Americans Divided As SCOTUS Weighs Abortion Pill Access

SCOTUS Weighs Abortion Pill Access

Americans remain divided on whether women should see a doctor in person before receiving abortion pills, according to a new Reuters/Ipsos poll. The U.S. Supreme Court is currently considering whether to reimpose this restriction on medication abortion.

However, broad bipartisan majorities oppose allowing states with abortion bans to block access to the procedure in emergency cases needed to protect the mother’s health, which is the focus of another case before the court.

The poll’s findings come as the court prepares to rule on its most high-profile abortion cases since 2022, when the justices overturned the 1973 Roe v. Wade decision that established the national right to abortion.

From May 7-14, about 50% of respondents supported the in-person doctor visit requirement for abortion medication, while 33% opposed it, and 17% were unsure. Around 67% of Republicans and 37% of Democrats favored the in-person dispensing requirement for mifepristone.

The court, with a 6-3 conservative majority, is expected to rule by late June on a case challenging the accessibility of mifepristone, a drug used in a two-part medication regimen to induce abortion in early pregnancies. Anti-abortion groups and doctors brought the case, challenging the Food and Drug Administration’s allowance of medication abortions up to 10 weeks of pregnancy instead of seven, and permitting mail delivery of the drug without an in-person visit to a clinician. During March arguments, the justices appeared skeptical that the groups had the legal standing needed to pursue the case.

Respondents divided

While respondents were divided on tightening abortion pill regulations, broad majorities opposed Idaho’s challenge to a federal law known as the Emergency Medical Treatment and Labor Act (EMTALA). This law requires states to allow patients access to abortion in emergency cases. About 77% of respondents, including 86% of Democrats and 77% of Republicans, supported requiring states with strict abortion bans to permit abortion if necessary to protect the health of a pregnant patient facing a medical emergency. The court’s decision in this case is also expected by late June.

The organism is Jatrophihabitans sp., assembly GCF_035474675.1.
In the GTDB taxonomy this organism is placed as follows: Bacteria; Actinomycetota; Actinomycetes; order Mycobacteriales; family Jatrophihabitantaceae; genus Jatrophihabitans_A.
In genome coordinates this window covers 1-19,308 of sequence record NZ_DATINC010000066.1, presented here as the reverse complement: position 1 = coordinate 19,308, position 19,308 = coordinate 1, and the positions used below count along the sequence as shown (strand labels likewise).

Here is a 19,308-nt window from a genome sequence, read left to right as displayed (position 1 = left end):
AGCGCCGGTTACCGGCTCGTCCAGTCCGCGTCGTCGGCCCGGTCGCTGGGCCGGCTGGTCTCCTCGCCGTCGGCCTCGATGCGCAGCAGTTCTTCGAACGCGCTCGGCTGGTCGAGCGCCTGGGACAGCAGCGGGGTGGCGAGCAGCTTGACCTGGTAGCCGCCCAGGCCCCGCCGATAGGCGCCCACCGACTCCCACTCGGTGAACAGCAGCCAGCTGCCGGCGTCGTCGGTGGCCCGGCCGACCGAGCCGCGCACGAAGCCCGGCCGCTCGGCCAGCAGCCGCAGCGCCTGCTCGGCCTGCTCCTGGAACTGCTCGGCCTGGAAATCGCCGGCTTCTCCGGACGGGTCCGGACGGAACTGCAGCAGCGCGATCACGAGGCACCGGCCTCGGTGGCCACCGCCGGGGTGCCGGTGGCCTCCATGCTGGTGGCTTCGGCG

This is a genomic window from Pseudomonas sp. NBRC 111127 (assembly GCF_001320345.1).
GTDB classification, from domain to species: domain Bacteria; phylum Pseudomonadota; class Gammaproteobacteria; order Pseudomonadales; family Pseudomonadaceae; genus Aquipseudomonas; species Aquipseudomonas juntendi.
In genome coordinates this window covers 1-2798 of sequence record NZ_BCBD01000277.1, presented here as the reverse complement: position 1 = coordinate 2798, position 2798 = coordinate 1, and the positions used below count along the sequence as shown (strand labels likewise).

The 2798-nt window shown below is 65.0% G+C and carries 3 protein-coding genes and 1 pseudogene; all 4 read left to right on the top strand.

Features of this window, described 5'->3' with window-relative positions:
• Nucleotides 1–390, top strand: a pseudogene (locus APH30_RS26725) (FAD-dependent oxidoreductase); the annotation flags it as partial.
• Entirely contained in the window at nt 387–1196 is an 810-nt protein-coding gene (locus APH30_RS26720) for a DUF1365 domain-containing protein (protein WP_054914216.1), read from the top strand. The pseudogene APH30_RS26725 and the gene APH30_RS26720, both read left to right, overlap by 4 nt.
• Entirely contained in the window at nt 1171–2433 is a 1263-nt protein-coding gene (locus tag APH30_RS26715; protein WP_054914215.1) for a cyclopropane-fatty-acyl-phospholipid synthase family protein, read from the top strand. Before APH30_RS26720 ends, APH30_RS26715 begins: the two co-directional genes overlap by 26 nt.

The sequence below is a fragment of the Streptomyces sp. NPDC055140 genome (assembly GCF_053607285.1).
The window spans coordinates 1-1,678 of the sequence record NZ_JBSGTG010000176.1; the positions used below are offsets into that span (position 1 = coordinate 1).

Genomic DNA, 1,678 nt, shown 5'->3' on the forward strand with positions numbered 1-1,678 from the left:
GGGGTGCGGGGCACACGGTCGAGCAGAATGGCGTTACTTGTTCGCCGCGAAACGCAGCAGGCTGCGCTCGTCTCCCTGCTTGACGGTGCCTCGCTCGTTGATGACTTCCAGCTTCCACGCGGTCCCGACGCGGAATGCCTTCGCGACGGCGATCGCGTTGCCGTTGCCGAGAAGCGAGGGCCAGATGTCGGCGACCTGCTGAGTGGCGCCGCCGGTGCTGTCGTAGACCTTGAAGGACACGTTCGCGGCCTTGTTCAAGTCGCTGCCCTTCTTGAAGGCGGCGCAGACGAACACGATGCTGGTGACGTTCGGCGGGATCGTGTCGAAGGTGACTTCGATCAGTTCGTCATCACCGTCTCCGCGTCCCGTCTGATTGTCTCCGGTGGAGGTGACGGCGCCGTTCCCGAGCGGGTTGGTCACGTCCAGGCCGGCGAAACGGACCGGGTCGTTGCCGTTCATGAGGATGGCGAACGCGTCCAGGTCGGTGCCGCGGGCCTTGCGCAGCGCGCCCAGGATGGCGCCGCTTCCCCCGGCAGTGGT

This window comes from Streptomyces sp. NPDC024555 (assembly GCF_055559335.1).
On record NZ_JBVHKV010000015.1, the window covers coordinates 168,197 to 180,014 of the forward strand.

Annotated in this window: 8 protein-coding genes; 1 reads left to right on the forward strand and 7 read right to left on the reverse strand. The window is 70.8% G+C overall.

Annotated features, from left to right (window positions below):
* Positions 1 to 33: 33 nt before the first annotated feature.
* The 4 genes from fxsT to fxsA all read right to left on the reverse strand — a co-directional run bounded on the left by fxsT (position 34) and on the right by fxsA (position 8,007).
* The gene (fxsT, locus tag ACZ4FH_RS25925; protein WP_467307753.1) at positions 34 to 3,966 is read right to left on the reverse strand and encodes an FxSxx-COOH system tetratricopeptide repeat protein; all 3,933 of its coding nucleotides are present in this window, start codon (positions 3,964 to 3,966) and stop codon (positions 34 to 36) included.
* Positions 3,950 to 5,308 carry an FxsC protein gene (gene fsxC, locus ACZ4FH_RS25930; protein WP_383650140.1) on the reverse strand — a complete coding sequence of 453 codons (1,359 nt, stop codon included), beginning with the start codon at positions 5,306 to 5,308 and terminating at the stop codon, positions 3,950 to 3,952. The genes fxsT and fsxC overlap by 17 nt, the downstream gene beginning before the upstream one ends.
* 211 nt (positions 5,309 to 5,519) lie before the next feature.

Majorities of both parties also opposed state governments tracking pregnancies to take action if the pregnancies are terminated in violation of state law. Republican presidential candidate Donald Trump recently told Time magazine he would not stop states from monitoring pregnancies.

Since the court’s 2022 decision to overturn Roe, 16 states have banned abortion in most or all cases, and medication abortion has become the most common method of ending pregnancies, now accounting for over 60% of U.S. abortions.

The share of Americans who support abortion rights has grown over the last decade. In the latest Reuters/Ipsos poll, 57% of respondents said abortion should be legal in all or most cases, up from 46% in 2014. About 31% in the latest poll said abortion should be illegal in most or all cases, down from 43% in 2014. About one in ten respondents consistently remain unsure.

The latest poll gathered responses from 3,934 U.S. adults nationwide in an online survey conducted from May 7-14. The margin of error is about 2 percentage points for all respondents and about 3 points for Republicans and Democrats.